Being as tough as you can be makes a very big difference to a girl post-race.  Trust me.

So What’s A Girl to Do? What Can We Do Now to Become Mentally Tough for Marathon Morning?

1.  Admit it: your mental toughness needs work.  Yes, you are fit and strong and awesome.  But your mental toughness could always use some fine-tuning.  Always.  Just like you run tempo runs and long runs every season, you also need strengthen your mind for your race.  I recall when I first started racing and marathoning – my times were dropping easily and every race seemed to be a PR.  People spoke of mental toughness and I thought to myself, “I am a mentally tough rock star – I just nailed that race.” Oh how I was wrong.  Once you become a more seasoned runner and your PRs are more like a few seconds rather than many minutes, you are skating on a much finer line between success and failure.  It is here – where you are truly finding your limits – that difficult times will likely arise and crush you if you are not prepared.

Part of becoming mentally tough is believing you can do it! Image via crossfitoakland.com

2.  Train tough: don’t wimp out during training runs.  When you are feeling beat up during that interval session, do not wimp out and take an extra long recovery time.  If you are tired 15 miles into a 20 miler, don’t cut it short.  Power through it.  If you allow yourself to wimp out in training, you will be more likely to do so on race day too.  [BIG FAT ASTERISK – sometimes you do of course need to take a break – always listen to your body.  But don’t get into the practice of being too easy on yourself if it isn’t necessary.  Tired is not equal to injured/sick/etc.]

3.  Set the right goals: tough, but achievable.  Be sure your race goals correspond to your fitness.  Mental toughness will not help someone with the fitness for a 4:00 marathon to fight her way to a Boston qualifier.   But it will help her nail that 4:00 marathon – maybe even with a minute or two to spare!

4.  Get out there and practice being race tough!  Run several races during training if possible.  Yeah, you are logging lots of miles.  You are tired.  And your races won’t likely be PRs since you are running on tired legs.  But there is no better way to feel the pain and overcome the accompanying desire to give up/wimp out than to get out there and toe the line in shorter races.  10ks are perfect for this in my opinion (and I am actually calendaring a few after last week’s mental debacle).  The 10k is hard.  It hurts and it is easy to lose focus.  Run a couple.  Hurt some.  If you are pushing yourself, you’ll want to give up.  Don’t.  Learning to fight through and practicing that fight will take you far on race day.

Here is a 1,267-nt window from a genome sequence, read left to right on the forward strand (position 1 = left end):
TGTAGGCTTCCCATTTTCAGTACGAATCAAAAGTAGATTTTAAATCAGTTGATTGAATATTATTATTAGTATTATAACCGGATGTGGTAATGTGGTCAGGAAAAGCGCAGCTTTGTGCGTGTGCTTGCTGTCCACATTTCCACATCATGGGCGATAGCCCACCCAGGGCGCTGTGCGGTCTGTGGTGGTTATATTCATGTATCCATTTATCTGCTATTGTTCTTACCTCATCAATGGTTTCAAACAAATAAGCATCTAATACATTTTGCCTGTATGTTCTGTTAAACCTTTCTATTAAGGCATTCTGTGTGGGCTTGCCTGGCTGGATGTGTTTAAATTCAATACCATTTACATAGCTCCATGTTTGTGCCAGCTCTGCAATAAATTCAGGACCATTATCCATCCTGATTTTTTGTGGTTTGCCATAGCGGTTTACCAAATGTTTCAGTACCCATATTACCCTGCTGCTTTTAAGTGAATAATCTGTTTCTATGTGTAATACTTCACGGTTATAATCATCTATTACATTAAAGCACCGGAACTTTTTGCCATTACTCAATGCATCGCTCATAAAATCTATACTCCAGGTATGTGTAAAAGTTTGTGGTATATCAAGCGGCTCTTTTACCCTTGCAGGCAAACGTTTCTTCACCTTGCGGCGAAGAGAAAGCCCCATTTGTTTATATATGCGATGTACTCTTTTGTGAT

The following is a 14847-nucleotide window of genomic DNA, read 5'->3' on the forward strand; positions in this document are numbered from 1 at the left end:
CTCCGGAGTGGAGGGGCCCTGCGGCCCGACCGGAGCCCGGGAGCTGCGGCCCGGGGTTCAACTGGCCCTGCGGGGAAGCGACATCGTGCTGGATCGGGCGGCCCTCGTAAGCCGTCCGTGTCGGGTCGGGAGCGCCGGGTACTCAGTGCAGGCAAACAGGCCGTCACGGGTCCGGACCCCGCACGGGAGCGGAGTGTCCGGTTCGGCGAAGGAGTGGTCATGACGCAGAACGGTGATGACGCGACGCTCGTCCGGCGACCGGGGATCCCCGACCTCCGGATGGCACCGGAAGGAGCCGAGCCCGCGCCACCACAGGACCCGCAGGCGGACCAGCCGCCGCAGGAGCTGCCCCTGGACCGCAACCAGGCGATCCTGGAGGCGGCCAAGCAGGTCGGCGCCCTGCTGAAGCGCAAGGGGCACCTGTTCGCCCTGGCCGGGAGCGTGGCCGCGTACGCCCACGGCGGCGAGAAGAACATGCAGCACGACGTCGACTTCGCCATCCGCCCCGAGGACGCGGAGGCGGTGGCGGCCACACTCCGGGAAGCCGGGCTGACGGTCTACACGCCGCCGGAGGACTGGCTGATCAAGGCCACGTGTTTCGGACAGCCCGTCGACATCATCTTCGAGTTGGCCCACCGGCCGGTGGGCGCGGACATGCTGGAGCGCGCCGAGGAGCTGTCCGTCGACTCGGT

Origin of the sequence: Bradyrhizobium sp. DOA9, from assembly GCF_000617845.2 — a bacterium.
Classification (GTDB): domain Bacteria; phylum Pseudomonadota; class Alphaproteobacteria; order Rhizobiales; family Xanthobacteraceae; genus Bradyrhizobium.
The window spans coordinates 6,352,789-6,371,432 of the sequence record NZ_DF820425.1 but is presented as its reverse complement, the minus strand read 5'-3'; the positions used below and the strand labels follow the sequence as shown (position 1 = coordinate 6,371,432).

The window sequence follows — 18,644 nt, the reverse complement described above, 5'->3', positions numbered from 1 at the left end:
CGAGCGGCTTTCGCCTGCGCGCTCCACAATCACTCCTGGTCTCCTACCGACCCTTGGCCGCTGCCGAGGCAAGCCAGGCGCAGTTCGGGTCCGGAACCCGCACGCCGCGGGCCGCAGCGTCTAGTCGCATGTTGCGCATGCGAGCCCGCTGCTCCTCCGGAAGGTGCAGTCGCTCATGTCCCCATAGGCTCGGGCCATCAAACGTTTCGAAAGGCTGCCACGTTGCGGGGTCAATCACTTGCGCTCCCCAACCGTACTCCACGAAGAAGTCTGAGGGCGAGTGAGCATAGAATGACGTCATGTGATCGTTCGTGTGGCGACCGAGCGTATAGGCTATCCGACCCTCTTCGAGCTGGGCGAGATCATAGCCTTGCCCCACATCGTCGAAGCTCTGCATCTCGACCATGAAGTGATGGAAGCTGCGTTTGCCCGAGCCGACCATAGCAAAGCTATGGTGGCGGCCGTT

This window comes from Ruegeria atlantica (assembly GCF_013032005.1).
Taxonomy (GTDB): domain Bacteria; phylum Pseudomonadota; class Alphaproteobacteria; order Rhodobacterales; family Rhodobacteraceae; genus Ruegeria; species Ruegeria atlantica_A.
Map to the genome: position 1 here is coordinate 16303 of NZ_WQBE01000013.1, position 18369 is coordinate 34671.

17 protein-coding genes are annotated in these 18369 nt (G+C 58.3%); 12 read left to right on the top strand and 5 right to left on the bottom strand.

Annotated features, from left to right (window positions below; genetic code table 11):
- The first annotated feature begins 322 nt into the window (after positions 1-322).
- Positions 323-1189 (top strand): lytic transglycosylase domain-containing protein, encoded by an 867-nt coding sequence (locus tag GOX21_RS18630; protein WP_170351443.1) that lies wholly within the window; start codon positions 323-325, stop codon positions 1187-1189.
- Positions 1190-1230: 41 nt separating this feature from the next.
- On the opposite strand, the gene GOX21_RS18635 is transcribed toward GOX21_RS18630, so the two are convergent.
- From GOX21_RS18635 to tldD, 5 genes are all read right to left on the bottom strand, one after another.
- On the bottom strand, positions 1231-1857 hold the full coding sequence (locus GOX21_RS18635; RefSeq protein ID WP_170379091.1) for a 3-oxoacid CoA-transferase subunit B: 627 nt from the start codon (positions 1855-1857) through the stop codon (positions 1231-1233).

Mint smiling big but feeling stuck in a big fat hurt locker

5.  Visualize a tough self on race day.  Imagine yourself crossing the finish line with your goal in hand.  Imagine yourself handling adversity like a tough champ during the race. During your training runs, think about your race, think about feeling strong and crossing that line with a big personal record. My son James and I always said that when negative thoughts invaded, we’d visualize blowing them up.  Blow up the bad.  Focus on a picture of you being tough on race day and burn that image into your mind. (For more on visualization go here.)

6.  Share your expectations of a tough race day self with your friends and family.  This is a very easy, yet effective way to push yourself.  Set your goals and tell everyone what they are.  Yes, even the crazy, over the top, aggressive goal.  Put it out there.  Then on race day, when it is hard and you are thinking of cutting yourself some slack, you will think about explaining to people why you were off.  You could make something up.  Or you could admit you mentally caved.  Those options are really awful though.  Even better, channel that –> focus hard and push.  You didn’t bust your butt on the roads at 4:30 am day after day for 4.5 months to have a mediocre race.  You did it to meet your goals.  Your big one.  Now go get it and get ready to tell your friends/family that you NAILED it.

7.  Find mantras that remind you to stay tough.   This worked beautifully for me at the Wisconsin Marathon.  For the first part, I wanted to focus on staying strong and smart.  I didn’t want to go out too fast or waste too much energy.  Strong and slow.  Calm and smart.  I repeated these mantras to myself over and over.  Later, in the race, my message and focus changed to keeping on pace and staying strong.  Many of the pros do this for good reason – it works.